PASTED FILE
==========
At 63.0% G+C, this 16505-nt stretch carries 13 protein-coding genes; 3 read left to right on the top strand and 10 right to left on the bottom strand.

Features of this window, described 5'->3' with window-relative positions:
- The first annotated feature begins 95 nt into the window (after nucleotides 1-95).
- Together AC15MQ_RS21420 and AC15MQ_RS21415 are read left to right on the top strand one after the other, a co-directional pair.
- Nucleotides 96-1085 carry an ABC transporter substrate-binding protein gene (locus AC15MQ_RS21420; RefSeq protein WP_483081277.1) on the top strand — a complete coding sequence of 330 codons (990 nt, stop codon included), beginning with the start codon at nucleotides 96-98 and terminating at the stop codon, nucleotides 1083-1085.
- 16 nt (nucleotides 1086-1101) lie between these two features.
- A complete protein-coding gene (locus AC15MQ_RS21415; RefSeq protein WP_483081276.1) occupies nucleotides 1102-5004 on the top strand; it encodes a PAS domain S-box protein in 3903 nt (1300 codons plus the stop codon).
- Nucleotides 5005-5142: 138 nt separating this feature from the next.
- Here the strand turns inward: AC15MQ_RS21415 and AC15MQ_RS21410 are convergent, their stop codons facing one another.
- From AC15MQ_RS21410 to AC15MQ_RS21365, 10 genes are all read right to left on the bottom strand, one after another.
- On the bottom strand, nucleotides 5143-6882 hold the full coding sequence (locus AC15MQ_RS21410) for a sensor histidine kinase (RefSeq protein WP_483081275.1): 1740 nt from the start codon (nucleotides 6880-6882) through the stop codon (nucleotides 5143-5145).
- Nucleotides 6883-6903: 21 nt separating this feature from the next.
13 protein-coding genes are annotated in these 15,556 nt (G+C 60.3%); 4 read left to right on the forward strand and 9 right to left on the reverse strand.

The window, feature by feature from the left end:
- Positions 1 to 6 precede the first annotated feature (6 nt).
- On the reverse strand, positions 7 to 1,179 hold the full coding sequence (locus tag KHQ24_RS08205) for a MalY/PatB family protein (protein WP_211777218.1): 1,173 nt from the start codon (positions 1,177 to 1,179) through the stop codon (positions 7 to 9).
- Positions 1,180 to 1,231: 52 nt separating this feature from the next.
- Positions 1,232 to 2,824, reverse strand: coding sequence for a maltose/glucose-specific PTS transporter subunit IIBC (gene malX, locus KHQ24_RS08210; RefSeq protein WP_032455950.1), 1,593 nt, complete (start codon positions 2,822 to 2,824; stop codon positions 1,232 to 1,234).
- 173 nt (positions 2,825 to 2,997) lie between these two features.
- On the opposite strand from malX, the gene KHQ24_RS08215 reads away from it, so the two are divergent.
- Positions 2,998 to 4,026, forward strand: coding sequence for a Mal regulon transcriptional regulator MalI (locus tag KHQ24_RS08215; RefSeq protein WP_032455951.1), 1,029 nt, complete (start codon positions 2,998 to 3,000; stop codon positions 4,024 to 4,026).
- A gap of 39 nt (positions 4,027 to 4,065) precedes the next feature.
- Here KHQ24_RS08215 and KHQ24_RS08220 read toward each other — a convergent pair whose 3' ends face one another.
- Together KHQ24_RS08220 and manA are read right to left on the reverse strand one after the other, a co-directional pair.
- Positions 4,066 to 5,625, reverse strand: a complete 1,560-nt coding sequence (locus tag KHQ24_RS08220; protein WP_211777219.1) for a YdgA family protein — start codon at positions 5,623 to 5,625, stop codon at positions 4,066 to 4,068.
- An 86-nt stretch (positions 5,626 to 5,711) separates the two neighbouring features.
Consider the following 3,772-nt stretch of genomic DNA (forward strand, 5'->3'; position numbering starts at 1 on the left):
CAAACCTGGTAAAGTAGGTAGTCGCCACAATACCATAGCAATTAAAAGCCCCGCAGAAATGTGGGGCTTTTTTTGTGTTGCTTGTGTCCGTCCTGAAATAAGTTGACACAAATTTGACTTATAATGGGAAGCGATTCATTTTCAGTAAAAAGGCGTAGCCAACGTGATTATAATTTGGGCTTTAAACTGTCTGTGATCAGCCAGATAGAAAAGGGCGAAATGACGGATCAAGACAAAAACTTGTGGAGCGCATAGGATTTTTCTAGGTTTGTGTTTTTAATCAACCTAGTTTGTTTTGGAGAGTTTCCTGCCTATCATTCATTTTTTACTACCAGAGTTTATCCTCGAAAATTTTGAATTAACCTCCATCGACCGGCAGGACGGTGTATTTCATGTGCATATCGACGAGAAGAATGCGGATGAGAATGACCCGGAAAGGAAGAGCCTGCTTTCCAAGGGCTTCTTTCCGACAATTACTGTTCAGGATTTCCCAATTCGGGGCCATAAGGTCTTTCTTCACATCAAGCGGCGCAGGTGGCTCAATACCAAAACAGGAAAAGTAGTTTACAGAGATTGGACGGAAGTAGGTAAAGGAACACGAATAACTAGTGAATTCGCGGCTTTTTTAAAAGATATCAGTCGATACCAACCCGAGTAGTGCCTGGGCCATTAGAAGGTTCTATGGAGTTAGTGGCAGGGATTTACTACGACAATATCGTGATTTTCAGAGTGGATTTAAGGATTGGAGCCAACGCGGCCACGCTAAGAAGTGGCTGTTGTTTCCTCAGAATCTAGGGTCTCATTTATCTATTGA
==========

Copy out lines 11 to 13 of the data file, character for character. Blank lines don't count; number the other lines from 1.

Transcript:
- On the bottom strand, nucleotides 5143-6882 hold the full coding sequence (locus AC15MQ_RS21410) for a sensor histidine kinase (RefSeq protein WP_483081275.1): 1740 nt from the start codon (nucleotides 6880-6882) through the stop codon (nucleotides 5143-5145).
- Nucleotides 6883-6903: 21 nt separating this feature from the next.
13 protein-coding genes are annotated in these 15,556 nt (G+C 60.3%); 4 read left to right on the forward strand and 9 right to left on the reverse strand.